Thursday, 23 July 2015 10:57

Arnold and Friends share joy of music with seniors in Swift Current

Written by  Matthew Liebenberg
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Swift Current resident Arnold Schroeder has been sharing the joy of music for over 45 years with residents of retirement homes.

The 85-year-old accordion player is the band leader of Arnold and Friends, a five-member group that visits retirement and senior residences in Swift Current.
“I think we're playing a type of song that nobody else plays,” he said. “They enjoy the type of music we play and you should see some of those people singing the songs without words in front of them because they're old songs and they know them.”
The group performed at an old-style country dance at Doc's Town on July 12, which is the only other venue where they will make an appearance apart from their regular visits to senior residences.
The group is taking a summer break during July and August, but will again return to their regular Wednesday schedule in September.
They always perform at Riverview Village Estates on the first Wednesday of the month. They will be at Prairie Pioneers Lodge and the Bentley on the second Wednesday and then at the Swift Current Care Centre and Heritage Towers on the third Wednesday of the month. On the fourth Wednesday the group plays at the Palliser Regional Care Centre.
“But then we'll throw in another one when they want it,” he said. “Prairie View Lodge gets us once every two or three months, so does Pioneer Manor. So that's a couple of extras that we have.”
He grew up and farmed on the family farm in the Elrose area. He started visiting the local senior residence to play music.
“It's about 45 years since I started doing it on a regular monthly basis back in Elrose and I was doing it sporadically before that,” he said.
In Elrose he eventually gathered a few other musicians to play with him and they called the band the Happy Wanderers.
“I just like to be with older people,” he said. “We started entertainment at the Golden Years Lodge in Elrose before they had an activity director. I always liked to talk to the people and perform to them.”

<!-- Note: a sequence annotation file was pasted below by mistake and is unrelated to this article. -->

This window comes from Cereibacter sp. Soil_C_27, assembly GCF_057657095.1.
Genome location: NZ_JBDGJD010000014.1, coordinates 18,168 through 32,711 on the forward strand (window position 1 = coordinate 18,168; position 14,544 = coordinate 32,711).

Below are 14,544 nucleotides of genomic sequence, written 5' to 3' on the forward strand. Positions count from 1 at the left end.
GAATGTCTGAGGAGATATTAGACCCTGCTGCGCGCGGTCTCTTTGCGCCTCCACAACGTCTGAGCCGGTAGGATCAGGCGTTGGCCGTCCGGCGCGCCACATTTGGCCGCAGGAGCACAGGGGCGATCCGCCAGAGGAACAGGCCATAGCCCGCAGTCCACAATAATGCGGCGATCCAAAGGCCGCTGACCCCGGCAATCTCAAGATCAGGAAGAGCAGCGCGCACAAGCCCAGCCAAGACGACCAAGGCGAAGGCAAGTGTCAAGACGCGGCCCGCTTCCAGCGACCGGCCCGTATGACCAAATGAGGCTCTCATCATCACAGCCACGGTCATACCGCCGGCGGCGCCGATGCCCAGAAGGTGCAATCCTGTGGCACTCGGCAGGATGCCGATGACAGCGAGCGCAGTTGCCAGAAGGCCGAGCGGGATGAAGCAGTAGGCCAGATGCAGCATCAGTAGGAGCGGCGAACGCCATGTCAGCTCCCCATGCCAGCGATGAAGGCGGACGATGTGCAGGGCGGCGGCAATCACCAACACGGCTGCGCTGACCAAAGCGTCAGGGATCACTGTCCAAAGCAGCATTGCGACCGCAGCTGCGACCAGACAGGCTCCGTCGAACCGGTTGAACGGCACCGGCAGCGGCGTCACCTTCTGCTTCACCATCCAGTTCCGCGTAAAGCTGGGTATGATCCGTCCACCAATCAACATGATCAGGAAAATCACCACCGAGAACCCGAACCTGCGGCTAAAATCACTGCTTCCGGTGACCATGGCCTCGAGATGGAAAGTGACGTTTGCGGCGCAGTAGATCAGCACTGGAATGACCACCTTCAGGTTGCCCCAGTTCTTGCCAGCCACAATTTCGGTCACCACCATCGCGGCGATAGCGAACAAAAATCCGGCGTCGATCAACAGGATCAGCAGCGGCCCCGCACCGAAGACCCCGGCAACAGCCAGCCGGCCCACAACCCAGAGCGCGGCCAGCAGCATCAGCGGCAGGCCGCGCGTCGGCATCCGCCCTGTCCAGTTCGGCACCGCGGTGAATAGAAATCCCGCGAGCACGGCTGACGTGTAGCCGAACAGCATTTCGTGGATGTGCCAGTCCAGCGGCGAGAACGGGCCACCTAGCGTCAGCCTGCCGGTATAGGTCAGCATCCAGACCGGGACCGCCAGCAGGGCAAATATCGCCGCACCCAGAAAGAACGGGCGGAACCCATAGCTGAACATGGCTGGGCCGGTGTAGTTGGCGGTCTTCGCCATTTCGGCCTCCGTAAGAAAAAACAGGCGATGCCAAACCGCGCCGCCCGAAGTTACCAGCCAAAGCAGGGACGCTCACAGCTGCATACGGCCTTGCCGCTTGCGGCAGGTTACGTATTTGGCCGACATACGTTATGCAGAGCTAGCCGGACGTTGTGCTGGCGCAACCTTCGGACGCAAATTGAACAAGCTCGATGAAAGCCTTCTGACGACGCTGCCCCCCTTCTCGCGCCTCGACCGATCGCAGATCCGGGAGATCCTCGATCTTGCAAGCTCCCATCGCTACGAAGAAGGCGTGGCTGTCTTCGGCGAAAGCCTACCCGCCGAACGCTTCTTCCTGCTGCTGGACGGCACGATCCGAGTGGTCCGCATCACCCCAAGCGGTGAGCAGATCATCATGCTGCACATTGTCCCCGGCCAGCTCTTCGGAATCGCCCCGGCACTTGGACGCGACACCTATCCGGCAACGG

His band in Elrose made occasional trips to Swift Current while he was still farming there.
“We used to come down from Elrose once in a while, a couple of times a year to Pioneers Lodge and Palliser because we had people from Elrose there,” he recalled.
Arnold and his wife June moved to an acreage north of Swift Current in 2000 and about two years ago they moved to the city. He started playing music at the retirement homes in the city soon after their move to the acreage.
“I started out by myself and then I've had different people through the years,” he said.
He has been performing with the current members of his band for about five years. The other band regular members are Marlene Abell (vocals), Carl Anderson (guitar), Floyd Currie (bass) and Thelma Wallace (piano).
“When it started out it was just Arnold, but then when I started to accumulate people we had to call it something, so we called it Arnold and Friends,” he said. “We're a good group right now and I like this group.”
Anderson was also a member of the Happy Wanderers in Elrose and they have been playing together since 1984.
“He said the reason they moved to Swift Current was so he could keep playing with me,” Arnold laughed.
All the band members are experienced musicians. Arnold has a whole case full of songs and he is proud that the group always performs without sheet music.
“We play by ear, we don't play by music, but we do have the words with us and we're adding songs every once in a while,” he said.
Due to their regular performance schedule they do not need to come together to practise. Even the addition of a song to their regular play list will happen during a performance.
“I played a new waltz the other day and I told them what keys we would be in and how I would play it,” he said. “You would never know that we hadn't practice that. It just came out so good and that's why I'm in love with this group.”
Arnold's favourite instrument is the accordion, but he also received piano lessons as a child.
“My mother gave us piano lessons,” he said. “I just wish now that I had appreciated it more at the time. I wasn't really interested in piano. The other boys at school called me sissy for playing the piano and that bothered me.”
He received his Grade 8 in music and stopped playing for a while until his uncle gave him an accordion.
“He had gotten a new accordion and he said you might as well take the old one and work with it and I thought that's pretty good,” he said.
It was a small 48 bass accordion, which was light and easy to handle when he started to use it.
“I borrowed my first accordion from my uncle when I was about 16 years old and I bought it from him a few years later,” he said.
A few years later he bought a larger 120 bass accordion that he played for many years until the keys were loose and there was a leak in the bellows.
“I literally wore out that second accordion,” he said. “It was almost new when I bought it. ... I still got it downstairs but then I wanted a bigger one with more sound to it. I'm finding this one a little heavy for me now but I still like it.”
Arnold will keep on performing with his band for as long as he is healthy because he still enjoys his visits to the senior residences.
“When I go into any one of these homes here, they're all saying hello, smiling, laughing or waving because they know me and I smile to them,” he said.

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